PPE distribution across Sue Ryder
At the start of the coronavirus pandemic, demand for supplies of personal protective equipment (PPE) soared. This led multiple colleagues across Sue Ryder to work together and find a solution that ensures the right protection is always available for colleagues on the frontline and enabling them to focus on providing the best care possible for our service users.
In that time, 2,000 boxes of PPE have been delivered to our hospices, palliative care hubs and neurological care centres nationwide, totalling an amazing 1,804,951 units which include:
899,950 units of fluid-resistant surgical masks have been sent to our healthcare teams, equalling the length of 1,500 football pitches or 28,000 giraffes
760,750 units of aprons, equivalent to the weight of two male killer whales or 50 male lions!
We're so proud of our team for working together to keep our patients and staff safe 💙
The Palliative Care Funding Crisis
The current situation
Palliative care is the care and support given to people with life-limiting conditions like cancer, heart failure and lung disease. Sue Ryder is one of the country’s leading specialist palliative care providers, providing expert and compassionate care to people at the end of their lives.
Currently, less than 50% of all people dying in England receive palliative care, yet up to 90% may have palliative care needs.
What’s more, demand is projected to increase from 245,000 patients in the coming year to 379,000 by 2030/31. This is due to a number of factors such as increased mortality rates and a growing desire by patients to die at home rather than in hospital.
Such a significant increase in demand for these services is leading to a crisis in the charitable care sector and it does not even address the number of people who need palliative care but don’t receive it.
New research findings
Sue Ryder has recently commissioned independent research to examine the costs required to meet the demand for palliative care services over the next ten years. It found that the cost of hospice provision of palliative care is estimated to be £947 million per year between now and 2030.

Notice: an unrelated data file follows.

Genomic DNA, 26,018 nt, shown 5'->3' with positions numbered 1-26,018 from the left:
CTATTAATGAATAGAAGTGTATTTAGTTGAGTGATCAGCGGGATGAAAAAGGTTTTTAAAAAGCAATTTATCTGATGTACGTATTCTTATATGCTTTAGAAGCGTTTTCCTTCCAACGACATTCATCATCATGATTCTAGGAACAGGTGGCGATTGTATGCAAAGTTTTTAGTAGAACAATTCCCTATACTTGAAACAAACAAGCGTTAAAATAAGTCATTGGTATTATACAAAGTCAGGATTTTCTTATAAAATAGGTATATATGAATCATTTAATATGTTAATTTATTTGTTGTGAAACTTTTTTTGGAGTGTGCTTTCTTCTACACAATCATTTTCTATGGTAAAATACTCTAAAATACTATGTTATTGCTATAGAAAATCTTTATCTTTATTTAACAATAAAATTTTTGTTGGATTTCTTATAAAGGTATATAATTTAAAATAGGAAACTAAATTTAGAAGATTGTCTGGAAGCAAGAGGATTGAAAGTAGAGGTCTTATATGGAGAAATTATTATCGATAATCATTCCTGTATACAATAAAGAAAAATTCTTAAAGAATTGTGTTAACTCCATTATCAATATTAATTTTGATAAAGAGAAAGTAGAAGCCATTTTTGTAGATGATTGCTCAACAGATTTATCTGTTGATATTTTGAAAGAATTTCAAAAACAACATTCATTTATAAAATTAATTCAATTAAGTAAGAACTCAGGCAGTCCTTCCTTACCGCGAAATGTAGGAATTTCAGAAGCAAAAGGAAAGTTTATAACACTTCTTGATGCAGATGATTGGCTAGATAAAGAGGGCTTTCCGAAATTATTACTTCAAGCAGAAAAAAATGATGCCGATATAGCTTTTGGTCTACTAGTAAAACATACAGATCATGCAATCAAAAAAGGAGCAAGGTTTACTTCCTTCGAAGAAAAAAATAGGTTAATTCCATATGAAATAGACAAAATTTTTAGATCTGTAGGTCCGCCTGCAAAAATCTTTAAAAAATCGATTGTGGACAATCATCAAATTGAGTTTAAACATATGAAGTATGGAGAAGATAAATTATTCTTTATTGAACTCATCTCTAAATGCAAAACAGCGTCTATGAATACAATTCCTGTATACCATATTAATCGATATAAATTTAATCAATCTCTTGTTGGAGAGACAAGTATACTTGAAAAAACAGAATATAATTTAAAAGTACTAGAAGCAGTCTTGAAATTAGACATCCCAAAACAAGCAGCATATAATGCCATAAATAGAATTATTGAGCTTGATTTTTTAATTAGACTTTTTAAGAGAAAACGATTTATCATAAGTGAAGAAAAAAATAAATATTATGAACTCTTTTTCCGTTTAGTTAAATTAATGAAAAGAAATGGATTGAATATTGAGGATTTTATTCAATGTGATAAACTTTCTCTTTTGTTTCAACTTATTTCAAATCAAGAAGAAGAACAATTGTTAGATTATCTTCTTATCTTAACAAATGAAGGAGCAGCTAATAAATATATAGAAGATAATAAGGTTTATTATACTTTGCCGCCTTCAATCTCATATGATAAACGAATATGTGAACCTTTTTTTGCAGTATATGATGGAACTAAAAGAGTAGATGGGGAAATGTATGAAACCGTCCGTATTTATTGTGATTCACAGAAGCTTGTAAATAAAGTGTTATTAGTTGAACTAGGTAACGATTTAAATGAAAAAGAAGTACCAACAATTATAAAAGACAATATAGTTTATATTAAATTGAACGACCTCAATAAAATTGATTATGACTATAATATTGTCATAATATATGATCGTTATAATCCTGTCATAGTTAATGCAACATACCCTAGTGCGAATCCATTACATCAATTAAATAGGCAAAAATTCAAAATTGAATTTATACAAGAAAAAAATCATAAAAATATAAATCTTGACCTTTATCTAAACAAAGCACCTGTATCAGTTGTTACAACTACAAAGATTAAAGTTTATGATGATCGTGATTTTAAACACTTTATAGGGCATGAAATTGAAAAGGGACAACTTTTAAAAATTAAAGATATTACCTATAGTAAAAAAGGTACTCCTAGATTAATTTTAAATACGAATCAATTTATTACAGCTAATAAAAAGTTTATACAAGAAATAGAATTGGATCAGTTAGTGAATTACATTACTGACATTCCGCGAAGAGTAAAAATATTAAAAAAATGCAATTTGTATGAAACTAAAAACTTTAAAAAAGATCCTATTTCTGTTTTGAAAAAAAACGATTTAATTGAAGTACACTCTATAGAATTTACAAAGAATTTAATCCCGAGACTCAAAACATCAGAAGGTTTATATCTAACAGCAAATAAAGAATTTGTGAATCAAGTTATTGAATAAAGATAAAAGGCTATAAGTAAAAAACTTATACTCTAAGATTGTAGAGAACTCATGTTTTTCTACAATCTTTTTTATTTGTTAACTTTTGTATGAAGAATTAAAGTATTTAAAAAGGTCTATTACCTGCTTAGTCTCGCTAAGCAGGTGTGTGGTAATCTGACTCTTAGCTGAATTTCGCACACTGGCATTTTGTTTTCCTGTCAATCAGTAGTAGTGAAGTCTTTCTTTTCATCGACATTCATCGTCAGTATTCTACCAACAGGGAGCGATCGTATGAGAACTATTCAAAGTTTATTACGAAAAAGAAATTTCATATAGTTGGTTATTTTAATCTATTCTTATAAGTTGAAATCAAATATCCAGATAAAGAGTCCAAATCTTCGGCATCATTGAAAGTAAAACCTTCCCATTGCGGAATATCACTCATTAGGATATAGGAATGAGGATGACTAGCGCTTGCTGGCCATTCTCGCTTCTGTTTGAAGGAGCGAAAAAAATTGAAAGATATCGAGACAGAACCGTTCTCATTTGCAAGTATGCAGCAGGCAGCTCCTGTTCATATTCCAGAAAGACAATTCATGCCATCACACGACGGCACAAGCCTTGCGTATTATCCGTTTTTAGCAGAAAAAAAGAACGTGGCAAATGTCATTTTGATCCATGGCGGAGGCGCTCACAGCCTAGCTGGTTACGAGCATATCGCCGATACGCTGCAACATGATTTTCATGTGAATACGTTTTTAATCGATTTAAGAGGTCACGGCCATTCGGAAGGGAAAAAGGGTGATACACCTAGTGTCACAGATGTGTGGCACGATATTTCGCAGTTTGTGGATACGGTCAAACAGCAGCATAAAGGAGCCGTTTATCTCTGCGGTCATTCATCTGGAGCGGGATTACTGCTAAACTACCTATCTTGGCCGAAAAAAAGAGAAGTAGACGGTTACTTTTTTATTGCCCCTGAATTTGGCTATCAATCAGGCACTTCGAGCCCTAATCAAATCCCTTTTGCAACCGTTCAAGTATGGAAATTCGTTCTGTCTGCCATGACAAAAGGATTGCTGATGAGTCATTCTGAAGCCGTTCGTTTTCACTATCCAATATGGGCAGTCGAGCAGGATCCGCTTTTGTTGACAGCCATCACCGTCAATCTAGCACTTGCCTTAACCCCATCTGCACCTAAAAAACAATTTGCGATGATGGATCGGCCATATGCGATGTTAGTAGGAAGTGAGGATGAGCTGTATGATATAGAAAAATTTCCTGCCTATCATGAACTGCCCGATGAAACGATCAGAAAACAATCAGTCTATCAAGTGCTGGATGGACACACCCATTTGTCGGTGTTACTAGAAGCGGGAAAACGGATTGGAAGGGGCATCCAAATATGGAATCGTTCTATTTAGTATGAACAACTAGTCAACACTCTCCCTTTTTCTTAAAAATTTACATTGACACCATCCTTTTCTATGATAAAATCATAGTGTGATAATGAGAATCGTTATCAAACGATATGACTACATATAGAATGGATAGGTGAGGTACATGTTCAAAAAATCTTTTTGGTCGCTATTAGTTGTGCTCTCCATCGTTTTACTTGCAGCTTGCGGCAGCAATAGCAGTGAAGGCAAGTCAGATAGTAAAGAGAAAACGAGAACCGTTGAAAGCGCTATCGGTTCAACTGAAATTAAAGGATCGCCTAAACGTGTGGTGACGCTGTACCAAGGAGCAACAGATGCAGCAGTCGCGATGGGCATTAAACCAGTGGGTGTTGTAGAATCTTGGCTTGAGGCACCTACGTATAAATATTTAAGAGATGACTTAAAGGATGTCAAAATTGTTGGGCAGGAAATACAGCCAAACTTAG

Given the future increase in demand over the next decade, if Government funding continues in line with its current model of covering 37% of these costs, hospices will be required to raise £597 million each year through fundraising. This is simply unrealistic, and the hospice sector cannot be balanced on this fragile basis.
This research has highlighted the stark reality of the danger facing the independent hospice sector. If high-quality patient outcomes are to be preserved and the hospice sector is to continue to be able to provide these essential services, it is clear that the Government needs to commit now to an increase in funding to ensure its future sustainability.
What needs to change
Despite the Health Secretary affirming in Parliament that the Government is committed to investing in ‘high quality palliative care’, no sustainable funding has, as yet, been forthcoming.
Without a Government commitment to significantly increase levels of statutory funding to cover clinical costs for palliative care services, there is a genuine and serious risk of services being withdrawn and patients and their families losing out on the specialist, holistic support that hospices offer.
The collapse of the independent hospice sector would be disastrous, with the NHS forced to take on the extra demand. The COVID-19 pandemic has already created a massive backlog in hospital activity. To further increase reliance on NHS services would inevitably lead to poorer patient outcomes for those at the end of their lives.
“It is unfathomable that such a critical part of our healthcare system is hanging by a thread.”
Heidi Travis, CEO, Sue Ryder
A commitment to fund 70% of total palliative care costs is the minimum required to ensure the sustainability of the hospice sector and these vital services in the medium term. This would cost the Government an additional £313m per year, or a total of £663 million per year.
The alternative is likely to be hospice closures, resulting in the overstretched NHS having to provide end-of-life care services at an additional cost of £484 million each year for the Government, or a total of £834 million.
While Sue Ryder recognises the difficulties facing the public finances, it is essential that the Government takes this important step and sets the independent hospice sector on a positive and sustainable path for the future, allowing it to support all those who need it.
The additional funding the hospice sector is asking for equates to just 0.5% of the NHS budget and that equates to just £500 per death.
All statistics in this document are taken from the report ‘Modelling demand and costs for palliative care services in England’, conducted by London Economics and commissioned by Sue Ryder.
Bereavement leave for all
Just like sick leave, maternity and paternity leave, Sue Ryder believes that bereavement leave should be a basic right at work.
Bereavement is a painful but inevitable experience. It can be a life-altering time that demands rest and space, so you can start recovering.
But in the UK, bereavement leave is not treated the same as sick leave or maternity and paternity leave: there is no law to ensure everyone can have time off work to grieve.
Many employers allow some form of bereavement leave, but it’s entirely at their discretion. That leaves thousands of people unable to take a single day off, without fearing what it would mean for their job.
Bereavement is a normal part of life – just like sickness or having a child – and it deserves the same statutory protection. If you agree all workers should have the right to bereavement leave, add your name to the campaign now.